Sun to turn into planetary nebula when it dies, say astronomers

May 08, 2018, 15:23 IST | IANS

A planetary nebula marks the end of 90 per cent of all stars active lives and traces the star's transition from a red giant to a degenerate white dwarf

Sun to turn into planetary nebula when it dies, say astronomers

Representational picture

London: While scientists agree that the Sun will die in approximately 10 billion years, they were not sure what would happen next, until now. A new study now says that it will turn into a massive ring of bright, interstellar gas and dust, known as a planetary nebula.

"This is a nice result... We even have found out what the Sun will do when it dies!" said one of the researchers Albert Zijlstra, Professor at the University of Manchester in Britain.

A planetary nebula marks the end of 90 per cent of all stars active lives and traces the star's transition from a red giant to a degenerate white dwarf.

But, for years, scientists were not sure if the Sun in our galaxy would follow the same fate as it was thought to have too low a mass to create a visible planetary nebula.

To find out, the team developed a new stellar, data-model that predicts the lifecycle of stars.

The model, detailed in the journal Nature Astronomy, was used to predict the brightness (or luminosity) of the ejected envelope, for stars of different masses and ages.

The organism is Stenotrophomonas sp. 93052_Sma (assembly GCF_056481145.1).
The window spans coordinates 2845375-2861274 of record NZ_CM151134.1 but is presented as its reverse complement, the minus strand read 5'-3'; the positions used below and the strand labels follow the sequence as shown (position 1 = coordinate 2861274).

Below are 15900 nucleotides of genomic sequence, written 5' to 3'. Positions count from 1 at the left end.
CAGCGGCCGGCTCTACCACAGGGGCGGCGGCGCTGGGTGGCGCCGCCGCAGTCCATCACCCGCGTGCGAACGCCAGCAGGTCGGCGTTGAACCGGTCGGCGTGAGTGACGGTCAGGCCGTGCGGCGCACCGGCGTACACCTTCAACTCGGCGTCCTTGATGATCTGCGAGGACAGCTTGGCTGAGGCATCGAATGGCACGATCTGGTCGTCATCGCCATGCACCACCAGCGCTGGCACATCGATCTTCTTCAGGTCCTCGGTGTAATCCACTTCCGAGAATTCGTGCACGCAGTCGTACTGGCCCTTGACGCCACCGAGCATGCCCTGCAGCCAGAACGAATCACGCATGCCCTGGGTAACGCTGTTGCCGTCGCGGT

"When a star dies it ejects a mass of gas and dust - known as its envelope - into space. The envelope can be as much as half the star's mass. This reveals the star's core, which by this point in the star's life is running out of fuel, eventually turning off before finally dying," Zijslra explained.

The new models show that after the ejection of the envelope, the stars heat up three times faster than found in older models.

This makes it much easier for a low mass star, such as the Sun, to form a bright planetary nebula. The team found that in the new models, the Sun is almost exactly the lowest mass star that still produces a visible, though faint, planetary nebula.

"It is only then the hot core makes the ejected envelope shine brightly for around 10,000 years - a brief period in astronomy. This is what makes the planetary nebula visible," Zijslra said.

"Some are so bright that they can be seen from extremely large distances measuring tens of millions of light years, where the star itself would have been much too faint to see," Zijslra added.

Catch up on all the latest Crime, National, International and Hatke news here. Also download the new mid-day Android and iOS apps to get latest updates

This story has been sourced from a third party syndicated feed, agencies. Mid-day accepts no responsibility or liability for its dependability, trustworthiness, reliability and data of the text. Mid-day management/mid-day.com reserves the sole right to alter, delete or remove (without notice) the content in its absolute discretion for any reason whatsoever

Tags

nasa

DISCLAIMER: mid-day and its affiliates shall have no liability for any views, thoughts and comments expressed on this article.

Don't try this at home! Women play 'Talvar Garba' with swords

This website uses cookie or similar technologies, to enhance your browsing experience and provide personalised recommendations. By continuing to use our website, you agree to our Privacy Policy and Cookie Policy. OK